I took a day off from BHFT on Friday to prepare. All day. I started in around 6:00 in the morning, and finished stapling booklets around 11:00 p.m. Since I'd started preparations weeks ago, I had hopes of being ready earlier. It never works out that way.
Saturday: Last year, the offer of free postcards seemed to work rather well, and I had about 600 cards left, so I went that route again. This year, when I handed the postcard, a business-sized card went with it. The patter varied, depending on how long people would wait and how interested they seemed, but started the same: "Free postcard? It's from my webcomic, called 'Ask Dr. Eldritch,' about an ex-vampire-killer turned Advice Columnist. The larger one doubles as a birthday card, in case you know someone with a birthday. So you can send that and keep the small one for yourself. Both have the URL, so you can look it up online; there's almost 400 comics out there." If they lingered, I'd talk about using the action figures and digital backgrounds, and the advice column. I had a two-minute slideshow going on a monitor, so I could show what the comic looked like.
The game this year was Guess The Jellybeans. I had a big plastic jar, and a sign announcing that anyone who could guess the number of jellybeans would win a prize. There were eight jellybeans. Most people got the joke, although some were suspicious, as if we were trying to trick them, or felt that counting the jellybeans was cheating. Kids would zero in on the candy, but were generally willing to accept a prize instead. It worked pretty well.
My table was next to Tara McPherson's, who was one of the ten Special Guests of the show. We didn't chat much; mostly when she needed to borrow something (Box cutter? Sure. Silver pen? Got one. Pencil? No problem). It wasn't bad having a Famous Person next to me, even when people breezed past my table to get to hers. Still, she was nice, was willing to be photographed with me, and made a point of returning my pencil.
Speaking of traffic, there was a pillar in the aisle just to the right of my table. That forced the flow of people to the far side of the aisle, and as they'd come around the obstacle, their eyes would track to the table beyond mine. We countered this effect by being more vocal with our offer of a free postcard.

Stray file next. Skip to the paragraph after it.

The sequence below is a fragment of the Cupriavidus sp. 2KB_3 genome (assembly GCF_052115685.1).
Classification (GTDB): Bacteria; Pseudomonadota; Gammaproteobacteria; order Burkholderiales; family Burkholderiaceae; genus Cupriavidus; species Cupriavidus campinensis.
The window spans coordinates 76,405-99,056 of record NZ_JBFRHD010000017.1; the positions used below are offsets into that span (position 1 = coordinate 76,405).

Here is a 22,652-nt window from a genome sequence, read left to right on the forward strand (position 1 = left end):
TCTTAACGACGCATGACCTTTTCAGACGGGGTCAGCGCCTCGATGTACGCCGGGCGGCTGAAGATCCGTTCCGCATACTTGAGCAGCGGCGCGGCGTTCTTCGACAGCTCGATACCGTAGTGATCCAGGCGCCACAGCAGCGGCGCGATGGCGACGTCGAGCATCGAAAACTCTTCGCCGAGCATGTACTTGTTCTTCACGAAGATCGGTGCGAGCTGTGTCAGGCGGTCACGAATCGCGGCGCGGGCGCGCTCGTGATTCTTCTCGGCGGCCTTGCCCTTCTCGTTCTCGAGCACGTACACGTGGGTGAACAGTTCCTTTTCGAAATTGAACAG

Do you remember when you first realized that the people you saw on the Internet were actually REAL?* I was reminded of that while talking to Chris Yates and David Malki !. Two years ago I went to my first Stumptown. I'd been reading their comics, and then there they were, in the flesh! They're a blast to talk with. I congratulated Malki ! on his five years and four hundred comics with Wondermark, and talked with Aaron Diaz, whom I had met last year. Chris told me about his car dying near Boise. Not to give anything away, but there were photos of me and Mensa the Menacer. I'm just saying.
The highlight of Saturday was when a fan made a beeline to my table, and announced that she loved my comic and her only regret was that it was just published three times a week. I thanked her profusely, and gave her an autographed booklet.
Sunday: Here's a tip: If you want some fairly uninterrupted one-on-one time with the artists at Stumptown, be there Sunday morning. It's true that not all exhibitors were there right when the doors opened at 10:00. But you can talk with the B-string types like me who are there on time, while you wait for the rockstar types to amble in. There was a trickle of attendees in the morning, but compared to Saturday, the place was nearly empty for hours.
Just for the record, I was the first to arrive on Sunday morning. I'd hoped to sleep in, but woke up early and couldn't go back to sleep. So I headed to the hotel around 8:30, figuring I'd get a good parking space and do some writing while things got going. Well, turns out the doors didn't open until after 9:00. So I got coffee and went for a walk.
That afternoon I went on a Photo Safari. I went around, trying to get photos of me with the other artist I knew from before or had met that weekend. Everyone was quite nice about it. You can see the photos on Flickr.
The highlight of the Weekend was talking to Scott McCloud. I've read his books on comics, and saw him when he came through Portland on his 50-state tour last year. He's a huge name in comics, but when I went to his table, there was just only one person there (Alexis Fajardo, giving him a copy of "Kid Beowulf"). I got to tell Scott McCloud that I really appreciated his books, as they helped me think more about telling the story visually. I said I did a webcomic, when I mentioned the name, he said he'd seen it and thought it was pretty cool. Well, that had me buzzing for the quite a while. It was awesome.
So despite being exhausted after three solid days of activity and talking to more people than I'll probably talk to for the rest of the year, I'm really glad I did the show.
*Many of them are!